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Tracking militarists’ efforts to influence U.S. foreign policy

U.S. Neocon Hawks Take Flight Over Syria

A similar cast of neocons and hardliners who pushed for U.S. military intervention in Iraq and Libya is pressing the Obama administration to attack Syria.

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Inter Press Service

In an echo of the tactics they used to promote U.S. intervention in the Balkans, Iraq and Libya, a familiar clutch of neo-conservatives has published a letter urging President Barack Obama to go far beyond limited military strikes against Syria in retaliation for its government’s alleged use of chemical weapons that reportedly killed hundreds of people.

Signed by 66 former government officials and “foreign policy experts” – almost all of them strongly pro-Israel neo-conservatives – the letter, which was released by the Foreign Policy Initiative (FPI), called for Washington “and other willing nations [to] consider direct military strikes against the pillars of the Assad regime” as part of more ambitious strategy to support “moderate” Syrian rebels and dissuade Iran from developing nuclear weapons.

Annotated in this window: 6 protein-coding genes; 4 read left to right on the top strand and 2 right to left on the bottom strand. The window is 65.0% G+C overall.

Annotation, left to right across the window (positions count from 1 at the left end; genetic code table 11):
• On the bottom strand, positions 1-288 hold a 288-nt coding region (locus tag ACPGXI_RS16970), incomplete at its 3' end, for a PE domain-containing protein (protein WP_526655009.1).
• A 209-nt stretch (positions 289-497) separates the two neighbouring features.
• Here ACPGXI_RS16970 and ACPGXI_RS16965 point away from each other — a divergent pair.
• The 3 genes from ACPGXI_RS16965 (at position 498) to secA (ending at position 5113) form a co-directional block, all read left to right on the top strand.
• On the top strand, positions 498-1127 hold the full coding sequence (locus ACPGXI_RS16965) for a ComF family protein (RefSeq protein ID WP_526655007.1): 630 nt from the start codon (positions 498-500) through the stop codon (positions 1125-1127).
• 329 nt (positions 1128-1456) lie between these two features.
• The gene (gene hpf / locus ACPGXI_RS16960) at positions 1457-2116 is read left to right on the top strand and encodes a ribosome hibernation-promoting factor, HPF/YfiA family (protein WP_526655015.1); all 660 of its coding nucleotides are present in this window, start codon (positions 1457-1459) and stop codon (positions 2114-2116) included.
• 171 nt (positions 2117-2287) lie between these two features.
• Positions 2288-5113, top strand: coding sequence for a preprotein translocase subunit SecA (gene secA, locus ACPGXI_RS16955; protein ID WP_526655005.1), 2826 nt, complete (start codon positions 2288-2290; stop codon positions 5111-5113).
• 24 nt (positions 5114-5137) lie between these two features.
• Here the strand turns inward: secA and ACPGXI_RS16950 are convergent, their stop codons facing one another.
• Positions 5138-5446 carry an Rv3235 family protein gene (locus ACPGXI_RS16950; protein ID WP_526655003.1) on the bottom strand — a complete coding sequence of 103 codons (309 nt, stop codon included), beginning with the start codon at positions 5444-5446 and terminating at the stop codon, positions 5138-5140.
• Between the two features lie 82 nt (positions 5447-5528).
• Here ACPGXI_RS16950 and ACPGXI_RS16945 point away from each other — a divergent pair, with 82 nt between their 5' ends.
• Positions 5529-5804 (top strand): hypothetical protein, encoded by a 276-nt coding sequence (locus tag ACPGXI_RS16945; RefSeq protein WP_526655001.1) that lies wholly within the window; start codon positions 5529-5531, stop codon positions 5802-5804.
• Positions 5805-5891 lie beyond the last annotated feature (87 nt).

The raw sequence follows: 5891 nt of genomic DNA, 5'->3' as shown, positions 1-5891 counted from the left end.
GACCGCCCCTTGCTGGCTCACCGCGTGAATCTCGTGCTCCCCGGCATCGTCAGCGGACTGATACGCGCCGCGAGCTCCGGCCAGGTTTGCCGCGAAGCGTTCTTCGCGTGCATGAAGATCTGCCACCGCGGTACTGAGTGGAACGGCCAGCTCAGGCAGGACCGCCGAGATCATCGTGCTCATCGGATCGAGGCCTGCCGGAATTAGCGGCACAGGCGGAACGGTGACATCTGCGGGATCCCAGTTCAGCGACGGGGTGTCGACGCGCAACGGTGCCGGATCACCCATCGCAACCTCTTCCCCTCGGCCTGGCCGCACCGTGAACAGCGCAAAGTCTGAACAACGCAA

Any military action should aim to ensure that the government of President Bashar al-Assad will be unable to use chemical weapons and should deter or destroy its “airpower and other conventional military means of committing atrocities against civilian non-combatants,” according to the letter.

The letter’s most prominent signatories included several senior officials of the George W. Bush administration, such as his top Middle East aide, Elliott Abrams, former Undersecretary of Defence Eric Edelman and former Vice President Dick Cheney’s national security adviser, John Hannah, and was given a bipartisan gloss with the inclusion of former Democratic Senator Joseph Lieberman and several liberal interventionist commentators identified with the Democratic party who signed previous statements by the FPI and its predecessor, the Project for a New American Century (PNAC).